Xinhuanet wrote:Legendary sunken treasure discovered in SW China
CHENGDU, March 20 (Xinhua) -- A centuries-old legend that a vast booty of treasure belonging to the leader of a Chinese peasants uprising was lying at the bottom of a river has now been proven true.
After more than 10,000 items of gold and silver were recovered from the bottom of Minjiang River in Sichuan Province, archeologists confirmed Monday the tale of Zhang Xianzhong and his sunken treasure, dating back to the Ming Dynasty (1368-1644).
Legend had it that in 1646, peasant leader Zhang Xianzhong was defeated by Ming Dynasty soldiers while attempting to transfer his large haul of treasure southward. About 1,000 boats loaded with money and assorted valuable were said to have sunk in the skirmish.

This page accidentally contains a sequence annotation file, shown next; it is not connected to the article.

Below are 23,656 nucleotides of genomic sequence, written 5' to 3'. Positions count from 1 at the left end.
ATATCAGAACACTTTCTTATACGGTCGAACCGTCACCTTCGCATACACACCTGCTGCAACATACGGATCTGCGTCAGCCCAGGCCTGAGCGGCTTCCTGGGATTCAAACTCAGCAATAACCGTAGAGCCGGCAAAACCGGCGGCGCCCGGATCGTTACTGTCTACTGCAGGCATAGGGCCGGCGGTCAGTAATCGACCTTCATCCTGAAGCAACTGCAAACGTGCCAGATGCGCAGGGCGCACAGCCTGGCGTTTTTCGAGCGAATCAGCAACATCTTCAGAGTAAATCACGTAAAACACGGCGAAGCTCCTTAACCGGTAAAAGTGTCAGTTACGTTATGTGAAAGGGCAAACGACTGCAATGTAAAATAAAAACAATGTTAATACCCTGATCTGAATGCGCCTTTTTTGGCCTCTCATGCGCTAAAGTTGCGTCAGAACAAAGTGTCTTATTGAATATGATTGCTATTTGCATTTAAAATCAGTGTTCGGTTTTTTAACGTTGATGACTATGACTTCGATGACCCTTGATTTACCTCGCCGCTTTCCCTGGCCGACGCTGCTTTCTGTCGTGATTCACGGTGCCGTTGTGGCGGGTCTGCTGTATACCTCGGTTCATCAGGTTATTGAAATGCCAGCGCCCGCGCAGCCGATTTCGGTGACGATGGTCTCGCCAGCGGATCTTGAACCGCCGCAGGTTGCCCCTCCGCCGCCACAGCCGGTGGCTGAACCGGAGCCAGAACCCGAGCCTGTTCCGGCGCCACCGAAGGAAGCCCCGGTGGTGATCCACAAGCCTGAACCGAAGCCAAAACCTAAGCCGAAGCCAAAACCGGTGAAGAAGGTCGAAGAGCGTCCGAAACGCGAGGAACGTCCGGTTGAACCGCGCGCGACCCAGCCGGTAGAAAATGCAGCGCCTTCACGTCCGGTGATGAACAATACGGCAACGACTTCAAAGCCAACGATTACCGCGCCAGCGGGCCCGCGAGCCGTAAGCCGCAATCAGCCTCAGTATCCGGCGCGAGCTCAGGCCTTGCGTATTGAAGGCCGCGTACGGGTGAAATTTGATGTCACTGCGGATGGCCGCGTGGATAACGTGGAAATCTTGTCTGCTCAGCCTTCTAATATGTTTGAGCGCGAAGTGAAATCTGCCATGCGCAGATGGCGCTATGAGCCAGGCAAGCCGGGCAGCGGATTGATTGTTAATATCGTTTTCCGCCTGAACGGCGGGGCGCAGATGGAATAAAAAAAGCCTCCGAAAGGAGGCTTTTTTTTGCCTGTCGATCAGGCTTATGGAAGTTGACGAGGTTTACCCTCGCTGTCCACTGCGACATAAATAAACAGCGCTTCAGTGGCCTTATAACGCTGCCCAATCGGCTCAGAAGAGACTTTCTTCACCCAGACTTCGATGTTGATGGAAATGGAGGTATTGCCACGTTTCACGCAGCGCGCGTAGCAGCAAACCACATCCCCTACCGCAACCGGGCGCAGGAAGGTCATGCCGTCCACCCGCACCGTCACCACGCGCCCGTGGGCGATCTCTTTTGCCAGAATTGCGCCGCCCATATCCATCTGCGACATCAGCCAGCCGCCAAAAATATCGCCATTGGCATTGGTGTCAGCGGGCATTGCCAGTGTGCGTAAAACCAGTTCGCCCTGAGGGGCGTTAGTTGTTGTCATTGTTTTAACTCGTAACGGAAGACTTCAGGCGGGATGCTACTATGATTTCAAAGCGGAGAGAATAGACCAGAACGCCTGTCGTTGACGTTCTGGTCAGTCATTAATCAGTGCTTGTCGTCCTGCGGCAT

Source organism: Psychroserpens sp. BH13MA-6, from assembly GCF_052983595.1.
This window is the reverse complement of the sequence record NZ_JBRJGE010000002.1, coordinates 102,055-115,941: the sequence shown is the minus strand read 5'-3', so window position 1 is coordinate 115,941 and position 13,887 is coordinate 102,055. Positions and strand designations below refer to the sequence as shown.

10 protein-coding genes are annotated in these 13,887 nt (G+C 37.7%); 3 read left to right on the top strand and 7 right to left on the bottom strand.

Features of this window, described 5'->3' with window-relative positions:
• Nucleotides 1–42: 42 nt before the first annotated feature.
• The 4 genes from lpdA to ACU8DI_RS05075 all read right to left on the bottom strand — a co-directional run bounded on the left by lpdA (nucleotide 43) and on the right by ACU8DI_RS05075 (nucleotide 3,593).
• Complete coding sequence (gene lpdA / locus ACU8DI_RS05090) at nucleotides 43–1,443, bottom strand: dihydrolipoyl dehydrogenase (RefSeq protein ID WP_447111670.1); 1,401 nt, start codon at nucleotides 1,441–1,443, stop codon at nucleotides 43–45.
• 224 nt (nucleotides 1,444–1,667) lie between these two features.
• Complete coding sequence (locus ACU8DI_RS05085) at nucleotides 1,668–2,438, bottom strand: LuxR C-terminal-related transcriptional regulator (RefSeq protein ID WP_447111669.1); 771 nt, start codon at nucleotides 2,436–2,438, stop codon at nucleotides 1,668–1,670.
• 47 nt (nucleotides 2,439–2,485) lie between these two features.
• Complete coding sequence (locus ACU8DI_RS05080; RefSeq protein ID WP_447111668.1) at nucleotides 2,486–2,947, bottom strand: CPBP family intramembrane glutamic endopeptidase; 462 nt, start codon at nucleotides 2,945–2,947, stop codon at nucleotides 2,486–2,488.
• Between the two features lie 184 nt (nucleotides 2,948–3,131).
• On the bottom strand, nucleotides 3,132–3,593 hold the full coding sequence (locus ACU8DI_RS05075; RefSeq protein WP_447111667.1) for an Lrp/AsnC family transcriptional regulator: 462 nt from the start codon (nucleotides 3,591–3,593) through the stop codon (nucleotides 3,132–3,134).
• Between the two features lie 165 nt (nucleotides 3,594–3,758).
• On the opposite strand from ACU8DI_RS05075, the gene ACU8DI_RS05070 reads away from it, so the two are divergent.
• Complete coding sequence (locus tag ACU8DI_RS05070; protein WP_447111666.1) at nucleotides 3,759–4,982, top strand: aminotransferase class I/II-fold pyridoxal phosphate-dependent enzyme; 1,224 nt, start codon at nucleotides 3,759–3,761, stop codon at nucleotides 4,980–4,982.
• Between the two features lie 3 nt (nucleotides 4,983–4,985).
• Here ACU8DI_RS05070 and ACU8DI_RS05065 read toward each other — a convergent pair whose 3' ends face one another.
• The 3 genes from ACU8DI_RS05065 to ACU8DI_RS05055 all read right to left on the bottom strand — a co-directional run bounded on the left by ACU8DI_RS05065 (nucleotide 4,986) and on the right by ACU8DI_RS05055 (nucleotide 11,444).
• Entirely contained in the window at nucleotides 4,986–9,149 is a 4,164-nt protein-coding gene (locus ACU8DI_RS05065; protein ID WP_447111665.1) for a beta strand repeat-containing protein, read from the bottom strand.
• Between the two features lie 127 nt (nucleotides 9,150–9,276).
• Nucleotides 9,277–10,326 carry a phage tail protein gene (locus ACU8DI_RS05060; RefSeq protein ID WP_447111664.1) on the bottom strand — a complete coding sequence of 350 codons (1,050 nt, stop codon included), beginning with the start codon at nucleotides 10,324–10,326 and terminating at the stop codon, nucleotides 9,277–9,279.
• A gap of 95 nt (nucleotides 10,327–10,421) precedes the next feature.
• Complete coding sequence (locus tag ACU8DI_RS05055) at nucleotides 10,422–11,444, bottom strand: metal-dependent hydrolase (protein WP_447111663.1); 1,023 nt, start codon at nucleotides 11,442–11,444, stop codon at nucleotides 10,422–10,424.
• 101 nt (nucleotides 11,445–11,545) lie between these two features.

But for centuries the story remained little more than a rumor with no reliable evidence.
"The objects uncovered are the most direct and compelling evidence to identify the area where the battle was fought," said Wang Wei, a Chinese archaeologist.
"The items found include large amounts of gold, silver and bronze coins, jewelry, and iron weapons such as swords, knives and spears," said Gao Dalun, director of Sichuan Provincial Cultural Relics and Archeology Research Institute.
But Chinese archaeology has sometimes to be taken with a grain of salt…
From what I read elsewhere, Zhang was a soldier, recruited an army during the peasant troubles, conquered a province he tried to rule (with much ferocity) and finally was attacked and defeated by the Qing (invading Manchus).